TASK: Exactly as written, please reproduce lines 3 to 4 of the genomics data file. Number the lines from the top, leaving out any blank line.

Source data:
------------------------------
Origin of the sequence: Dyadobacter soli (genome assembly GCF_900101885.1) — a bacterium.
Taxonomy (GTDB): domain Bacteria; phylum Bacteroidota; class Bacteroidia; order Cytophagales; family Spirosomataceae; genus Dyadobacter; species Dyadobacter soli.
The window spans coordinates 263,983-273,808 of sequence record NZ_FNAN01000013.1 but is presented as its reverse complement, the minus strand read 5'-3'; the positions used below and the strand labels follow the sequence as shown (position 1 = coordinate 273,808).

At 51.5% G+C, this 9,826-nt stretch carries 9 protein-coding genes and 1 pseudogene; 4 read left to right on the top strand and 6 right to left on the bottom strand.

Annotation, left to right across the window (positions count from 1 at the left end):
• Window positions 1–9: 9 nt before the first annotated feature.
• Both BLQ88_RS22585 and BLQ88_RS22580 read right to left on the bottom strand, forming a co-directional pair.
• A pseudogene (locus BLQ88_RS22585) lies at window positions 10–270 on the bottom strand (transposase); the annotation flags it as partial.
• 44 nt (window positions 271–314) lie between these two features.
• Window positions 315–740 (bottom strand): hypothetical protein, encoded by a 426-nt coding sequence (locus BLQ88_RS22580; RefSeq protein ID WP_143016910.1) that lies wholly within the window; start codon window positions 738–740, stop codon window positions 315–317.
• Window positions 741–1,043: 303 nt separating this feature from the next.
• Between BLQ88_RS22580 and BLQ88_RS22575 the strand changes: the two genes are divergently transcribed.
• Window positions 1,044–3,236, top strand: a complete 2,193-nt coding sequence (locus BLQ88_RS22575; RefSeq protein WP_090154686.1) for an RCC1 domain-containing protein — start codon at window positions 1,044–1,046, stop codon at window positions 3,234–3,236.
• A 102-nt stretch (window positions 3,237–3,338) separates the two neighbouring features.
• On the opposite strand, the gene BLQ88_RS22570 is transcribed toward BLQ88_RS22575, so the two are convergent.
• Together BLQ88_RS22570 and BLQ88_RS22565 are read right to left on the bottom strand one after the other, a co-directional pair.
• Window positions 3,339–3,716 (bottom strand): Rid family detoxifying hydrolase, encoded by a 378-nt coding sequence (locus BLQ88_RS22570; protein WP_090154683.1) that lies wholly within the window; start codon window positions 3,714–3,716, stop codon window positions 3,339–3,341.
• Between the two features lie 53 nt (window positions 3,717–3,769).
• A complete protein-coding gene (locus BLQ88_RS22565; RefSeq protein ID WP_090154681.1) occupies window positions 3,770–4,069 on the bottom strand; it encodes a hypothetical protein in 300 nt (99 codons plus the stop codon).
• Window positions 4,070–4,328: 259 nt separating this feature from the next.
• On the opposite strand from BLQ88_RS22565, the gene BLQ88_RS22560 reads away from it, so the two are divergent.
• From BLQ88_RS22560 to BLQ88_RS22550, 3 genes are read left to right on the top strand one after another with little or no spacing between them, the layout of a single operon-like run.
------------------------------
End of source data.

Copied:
The window spans coordinates 263,983-273,808 of sequence record NZ_FNAN01000013.1 but is presented as its reverse complement, the minus strand read 5'-3'; the positions used below and the strand labels follow the sequence as shown (position 1 = coordinate 273,808).

At 51.5% G+C, this 9,826-nt stretch carries 9 protein-coding genes and 1 pseudogene; 4 read left to right on the top strand and 6 right to left on the bottom strand.